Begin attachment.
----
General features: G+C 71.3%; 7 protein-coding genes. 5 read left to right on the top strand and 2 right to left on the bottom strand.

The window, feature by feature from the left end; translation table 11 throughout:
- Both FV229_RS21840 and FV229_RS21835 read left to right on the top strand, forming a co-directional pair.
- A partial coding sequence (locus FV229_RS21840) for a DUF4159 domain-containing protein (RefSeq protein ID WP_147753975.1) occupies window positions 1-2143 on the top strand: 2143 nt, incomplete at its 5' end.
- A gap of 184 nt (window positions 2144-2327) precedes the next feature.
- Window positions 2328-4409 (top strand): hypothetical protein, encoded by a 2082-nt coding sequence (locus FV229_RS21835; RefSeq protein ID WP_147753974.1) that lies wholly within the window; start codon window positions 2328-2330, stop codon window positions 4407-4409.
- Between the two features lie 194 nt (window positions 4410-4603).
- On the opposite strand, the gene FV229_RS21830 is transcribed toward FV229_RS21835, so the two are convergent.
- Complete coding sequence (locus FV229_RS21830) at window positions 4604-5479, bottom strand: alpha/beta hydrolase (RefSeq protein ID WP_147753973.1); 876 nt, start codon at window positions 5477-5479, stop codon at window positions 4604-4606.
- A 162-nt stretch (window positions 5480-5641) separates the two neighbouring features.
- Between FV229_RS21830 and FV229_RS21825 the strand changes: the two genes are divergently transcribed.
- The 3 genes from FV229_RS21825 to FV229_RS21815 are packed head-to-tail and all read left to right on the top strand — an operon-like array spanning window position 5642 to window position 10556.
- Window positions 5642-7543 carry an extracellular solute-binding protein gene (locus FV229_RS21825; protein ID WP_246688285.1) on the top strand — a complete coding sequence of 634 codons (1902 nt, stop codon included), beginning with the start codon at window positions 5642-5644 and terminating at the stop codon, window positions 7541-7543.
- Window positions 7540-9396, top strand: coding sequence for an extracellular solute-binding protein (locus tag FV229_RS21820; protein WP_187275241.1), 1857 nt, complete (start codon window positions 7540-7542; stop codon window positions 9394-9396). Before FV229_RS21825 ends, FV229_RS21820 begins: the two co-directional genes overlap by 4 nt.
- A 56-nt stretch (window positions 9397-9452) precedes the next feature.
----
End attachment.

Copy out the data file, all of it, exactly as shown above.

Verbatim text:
General features: G+C 71.3%; 7 protein-coding genes. 5 read left to right on the top strand and 2 right to left on the bottom strand.

The window, feature by feature from the left end; translation table 11 throughout:
- Both FV229_RS21840 and FV229_RS21835 read left to right on the top strand, forming a co-directional pair.
- A partial coding sequence (locus FV229_RS21840) for a DUF4159 domain-containing protein (RefSeq protein ID WP_147753975.1) occupies window positions 1-2143 on the top strand: 2143 nt, incomplete at its 5' end.
- A gap of 184 nt (window positions 2144-2327) precedes the next feature.
- Window positions 2328-4409 (top strand): hypothetical protein, encoded by a 2082-nt coding sequence (locus FV229_RS21835; RefSeq protein ID WP_147753974.1) that lies wholly within the window; start codon window positions 2328-2330, stop codon window positions 4407-4409.
- Between the two features lie 194 nt (window positions 4410-4603).
- On the opposite strand, the gene FV229_RS21830 is transcribed toward FV229_RS21835, so the two are convergent.
- Complete coding sequence (locus FV229_RS21830) at window positions 4604-5479, bottom strand: alpha/beta hydrolase (RefSeq protein ID WP_147753973.1); 876 nt, start codon at window positions 5477-5479, stop codon at window positions 4604-4606.
- A 162-nt stretch (window positions 5480-5641) separates the two neighbouring features.
- Between FV229_RS21830 and FV229_RS21825 the strand changes: the two genes are divergently transcribed.
- The 3 genes from FV229_RS21825 to FV229_RS21815 are packed head-to-tail and all read left to right on the top strand — an operon-like array spanning window position 5642 to window position 10556.
- Window positions 5642-7543 carry an extracellular solute-binding protein gene (locus FV229_RS21825; protein ID WP_246688285.1) on the top strand — a complete coding sequence of 634 codons (1902 nt, stop codon included), beginning with the start codon at window positions 5642-5644 and terminating at the stop codon, window positions 7541-7543.
- Window positions 7540-9396, top strand: coding sequence for an extracellular solute-binding protein (locus tag FV229_RS21820; protein WP_187275241.1), 1857 nt, complete (start codon window positions 7540-7542; stop codon window positions 9394-9396). Before FV229_RS21825 ends, FV229_RS21820 begins: the two co-directional genes overlap by 4 nt.
- A 56-nt stretch (window positions 9397-9452) precedes the next feature.